Saturday 23 September 2017

Rowan Spelling: Internet giants pick profits over regulating porn

Recent child murders highlight need for more strict policing of online pornography, says British commentator Rowan Pelling

ONE of the most shocking aspects of the murders of Tia Sharp and April Jones is the fact it takes two child homicides for politicians and commentators to unite in calling for more stringent policing of online pornography. Stuart Hazell and Mark Bridger had both downloaded images of sexual depravity involving children, and both men viewed this material before committing murder.

I will leave criminologists to discuss what creates such killers, but there can be no doubt that child porno- graphy fuelled their warped desire – just ask the experts at the NSPCC.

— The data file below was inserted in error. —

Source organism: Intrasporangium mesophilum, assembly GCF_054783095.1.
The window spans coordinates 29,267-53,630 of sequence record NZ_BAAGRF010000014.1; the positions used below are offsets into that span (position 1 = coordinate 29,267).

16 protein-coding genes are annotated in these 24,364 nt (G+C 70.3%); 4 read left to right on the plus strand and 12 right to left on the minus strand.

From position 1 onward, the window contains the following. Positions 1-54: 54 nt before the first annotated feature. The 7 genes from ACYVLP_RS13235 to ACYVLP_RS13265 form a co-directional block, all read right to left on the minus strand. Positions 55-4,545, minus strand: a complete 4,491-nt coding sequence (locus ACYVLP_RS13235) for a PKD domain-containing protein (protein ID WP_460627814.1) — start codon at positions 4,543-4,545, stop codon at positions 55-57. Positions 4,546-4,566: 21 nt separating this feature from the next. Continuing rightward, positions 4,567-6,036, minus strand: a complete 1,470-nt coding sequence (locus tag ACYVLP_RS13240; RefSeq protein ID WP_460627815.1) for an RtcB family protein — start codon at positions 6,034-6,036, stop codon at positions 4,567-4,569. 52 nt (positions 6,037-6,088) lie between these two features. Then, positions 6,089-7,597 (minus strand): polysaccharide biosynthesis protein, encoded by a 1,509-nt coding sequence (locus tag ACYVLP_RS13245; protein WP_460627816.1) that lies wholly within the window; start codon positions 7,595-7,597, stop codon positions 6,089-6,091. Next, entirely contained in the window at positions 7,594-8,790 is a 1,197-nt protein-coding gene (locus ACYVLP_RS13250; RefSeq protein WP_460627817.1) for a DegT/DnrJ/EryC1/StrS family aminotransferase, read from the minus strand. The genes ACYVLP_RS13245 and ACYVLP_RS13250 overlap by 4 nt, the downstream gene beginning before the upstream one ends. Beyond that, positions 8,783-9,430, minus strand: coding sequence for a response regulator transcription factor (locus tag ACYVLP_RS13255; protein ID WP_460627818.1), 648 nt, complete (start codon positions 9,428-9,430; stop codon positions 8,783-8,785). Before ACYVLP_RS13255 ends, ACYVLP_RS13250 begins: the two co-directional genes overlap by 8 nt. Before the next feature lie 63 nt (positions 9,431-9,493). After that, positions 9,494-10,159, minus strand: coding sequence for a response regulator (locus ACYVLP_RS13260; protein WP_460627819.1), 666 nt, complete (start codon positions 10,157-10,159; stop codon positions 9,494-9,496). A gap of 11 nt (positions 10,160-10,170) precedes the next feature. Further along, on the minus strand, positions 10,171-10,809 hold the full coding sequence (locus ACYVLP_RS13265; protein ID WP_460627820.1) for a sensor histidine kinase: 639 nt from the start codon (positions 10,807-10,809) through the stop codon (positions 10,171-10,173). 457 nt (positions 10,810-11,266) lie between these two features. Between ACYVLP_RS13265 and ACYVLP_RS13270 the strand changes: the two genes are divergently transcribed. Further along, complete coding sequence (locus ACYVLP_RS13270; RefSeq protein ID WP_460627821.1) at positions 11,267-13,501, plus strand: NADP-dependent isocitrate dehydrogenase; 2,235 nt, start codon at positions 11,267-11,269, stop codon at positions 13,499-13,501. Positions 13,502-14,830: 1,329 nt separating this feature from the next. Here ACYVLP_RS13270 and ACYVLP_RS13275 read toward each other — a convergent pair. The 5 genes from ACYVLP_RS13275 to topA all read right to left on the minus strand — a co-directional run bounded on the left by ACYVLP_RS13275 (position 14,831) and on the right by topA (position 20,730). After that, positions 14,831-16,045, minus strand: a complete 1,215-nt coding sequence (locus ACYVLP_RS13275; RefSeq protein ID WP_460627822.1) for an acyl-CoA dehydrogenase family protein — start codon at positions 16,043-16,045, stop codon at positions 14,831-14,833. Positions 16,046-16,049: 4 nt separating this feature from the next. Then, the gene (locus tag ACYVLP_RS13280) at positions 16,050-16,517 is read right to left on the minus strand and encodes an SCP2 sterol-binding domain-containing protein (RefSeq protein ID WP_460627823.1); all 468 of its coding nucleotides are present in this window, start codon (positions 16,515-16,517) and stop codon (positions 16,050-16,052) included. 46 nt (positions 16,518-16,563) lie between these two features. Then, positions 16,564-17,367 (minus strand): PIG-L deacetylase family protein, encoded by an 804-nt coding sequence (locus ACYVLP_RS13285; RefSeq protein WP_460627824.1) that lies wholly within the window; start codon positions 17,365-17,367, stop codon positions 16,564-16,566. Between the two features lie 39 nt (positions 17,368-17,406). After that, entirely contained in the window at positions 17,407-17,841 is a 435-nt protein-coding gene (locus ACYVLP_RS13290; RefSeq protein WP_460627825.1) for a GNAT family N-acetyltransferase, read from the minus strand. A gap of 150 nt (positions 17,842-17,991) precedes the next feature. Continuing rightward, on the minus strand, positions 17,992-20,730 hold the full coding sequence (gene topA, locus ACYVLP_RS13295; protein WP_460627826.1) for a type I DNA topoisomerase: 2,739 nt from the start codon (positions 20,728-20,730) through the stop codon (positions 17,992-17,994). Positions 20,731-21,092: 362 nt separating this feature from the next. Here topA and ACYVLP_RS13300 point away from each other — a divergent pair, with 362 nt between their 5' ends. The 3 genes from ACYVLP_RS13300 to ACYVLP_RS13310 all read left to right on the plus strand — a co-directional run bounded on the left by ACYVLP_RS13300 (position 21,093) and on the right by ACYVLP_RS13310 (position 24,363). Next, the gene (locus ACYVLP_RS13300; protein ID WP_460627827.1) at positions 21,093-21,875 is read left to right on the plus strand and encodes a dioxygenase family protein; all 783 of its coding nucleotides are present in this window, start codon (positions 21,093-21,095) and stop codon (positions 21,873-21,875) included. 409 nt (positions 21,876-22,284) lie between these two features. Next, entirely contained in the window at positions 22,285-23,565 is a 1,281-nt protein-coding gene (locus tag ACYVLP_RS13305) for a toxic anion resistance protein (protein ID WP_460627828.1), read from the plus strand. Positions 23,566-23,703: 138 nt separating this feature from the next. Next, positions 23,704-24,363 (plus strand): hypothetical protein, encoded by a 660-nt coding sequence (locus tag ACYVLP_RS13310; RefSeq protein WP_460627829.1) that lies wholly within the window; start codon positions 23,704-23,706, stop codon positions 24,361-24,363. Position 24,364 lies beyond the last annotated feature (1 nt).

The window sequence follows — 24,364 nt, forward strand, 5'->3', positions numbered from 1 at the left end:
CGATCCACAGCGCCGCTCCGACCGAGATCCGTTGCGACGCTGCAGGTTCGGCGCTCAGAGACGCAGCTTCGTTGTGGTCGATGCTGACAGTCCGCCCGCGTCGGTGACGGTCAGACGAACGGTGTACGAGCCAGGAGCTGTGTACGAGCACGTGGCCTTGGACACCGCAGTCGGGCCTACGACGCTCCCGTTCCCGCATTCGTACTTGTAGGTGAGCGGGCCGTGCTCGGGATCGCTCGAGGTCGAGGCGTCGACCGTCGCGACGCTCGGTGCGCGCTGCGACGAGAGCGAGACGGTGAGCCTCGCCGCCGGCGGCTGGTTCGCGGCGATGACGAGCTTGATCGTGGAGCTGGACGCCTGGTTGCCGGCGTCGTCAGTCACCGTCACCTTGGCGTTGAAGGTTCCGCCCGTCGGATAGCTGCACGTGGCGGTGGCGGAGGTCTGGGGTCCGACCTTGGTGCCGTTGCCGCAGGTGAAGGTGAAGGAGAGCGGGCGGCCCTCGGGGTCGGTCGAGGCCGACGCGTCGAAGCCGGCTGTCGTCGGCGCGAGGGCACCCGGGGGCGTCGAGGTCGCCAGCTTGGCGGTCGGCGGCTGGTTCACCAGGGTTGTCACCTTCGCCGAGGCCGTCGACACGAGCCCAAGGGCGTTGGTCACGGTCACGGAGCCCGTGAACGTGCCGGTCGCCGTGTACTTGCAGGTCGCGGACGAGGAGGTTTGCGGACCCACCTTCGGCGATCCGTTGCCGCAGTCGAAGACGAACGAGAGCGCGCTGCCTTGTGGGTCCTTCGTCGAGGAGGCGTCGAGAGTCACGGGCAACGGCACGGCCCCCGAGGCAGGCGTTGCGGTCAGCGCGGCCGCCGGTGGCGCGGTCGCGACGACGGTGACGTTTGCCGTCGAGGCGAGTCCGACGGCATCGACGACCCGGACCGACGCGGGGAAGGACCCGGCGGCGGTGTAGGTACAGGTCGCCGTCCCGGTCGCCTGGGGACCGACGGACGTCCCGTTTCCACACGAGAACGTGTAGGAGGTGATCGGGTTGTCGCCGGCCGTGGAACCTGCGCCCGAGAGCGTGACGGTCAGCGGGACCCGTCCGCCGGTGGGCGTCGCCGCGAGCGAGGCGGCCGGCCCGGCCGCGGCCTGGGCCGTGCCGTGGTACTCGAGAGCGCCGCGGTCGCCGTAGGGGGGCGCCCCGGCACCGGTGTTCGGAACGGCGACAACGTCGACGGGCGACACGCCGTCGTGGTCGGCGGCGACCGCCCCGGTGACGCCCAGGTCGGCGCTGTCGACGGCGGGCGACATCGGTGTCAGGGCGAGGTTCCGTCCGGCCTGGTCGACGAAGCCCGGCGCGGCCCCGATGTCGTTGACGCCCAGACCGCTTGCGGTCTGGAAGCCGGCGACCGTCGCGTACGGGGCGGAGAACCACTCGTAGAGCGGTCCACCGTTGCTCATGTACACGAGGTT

So why are such gut-wrenching images so readily available? Neither Hazell nor Bridger were computer-savvy geniuses, adept at tracking down hard-to-access material. They were ill-educated, middle-aged men using popular search engines to stoke up their darkest delusions. Mark Bridger used Google and Microsoft's Bing to track down disturbing images of naked or abused children, including the search: "France: British schoolgirl raped and murdered".

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